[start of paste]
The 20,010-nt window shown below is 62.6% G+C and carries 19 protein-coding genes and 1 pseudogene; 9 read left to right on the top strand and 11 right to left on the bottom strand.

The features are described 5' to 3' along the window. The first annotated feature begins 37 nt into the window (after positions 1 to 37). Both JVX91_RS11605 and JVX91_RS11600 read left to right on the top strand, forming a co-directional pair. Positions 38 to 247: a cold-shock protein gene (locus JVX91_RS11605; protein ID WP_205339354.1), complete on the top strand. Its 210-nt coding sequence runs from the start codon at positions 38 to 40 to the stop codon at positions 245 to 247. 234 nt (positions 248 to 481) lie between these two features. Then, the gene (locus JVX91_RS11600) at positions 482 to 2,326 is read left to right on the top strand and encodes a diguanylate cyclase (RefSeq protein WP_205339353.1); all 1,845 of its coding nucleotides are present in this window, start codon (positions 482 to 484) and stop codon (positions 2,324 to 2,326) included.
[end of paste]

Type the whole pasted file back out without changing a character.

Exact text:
The 20,010-nt window shown below is 62.6% G+C and carries 19 protein-coding genes and 1 pseudogene; 9 read left to right on the top strand and 11 right to left on the bottom strand.

The features are described 5' to 3' along the window. The first annotated feature begins 37 nt into the window (after positions 1 to 37). Both JVX91_RS11605 and JVX91_RS11600 read left to right on the top strand, forming a co-directional pair. Positions 38 to 247: a cold-shock protein gene (locus JVX91_RS11605; protein ID WP_205339354.1), complete on the top strand. Its 210-nt coding sequence runs from the start codon at positions 38 to 40 to the stop codon at positions 245 to 247. 234 nt (positions 248 to 481) lie between these two features. Then, the gene (locus JVX91_RS11600) at positions 482 to 2,326 is read left to right on the top strand and encodes a diguanylate cyclase (RefSeq protein WP_205339353.1); all 1,845 of its coding nucleotides are present in this window, start codon (positions 482 to 484) and stop codon (positions 2,324 to 2,326) included.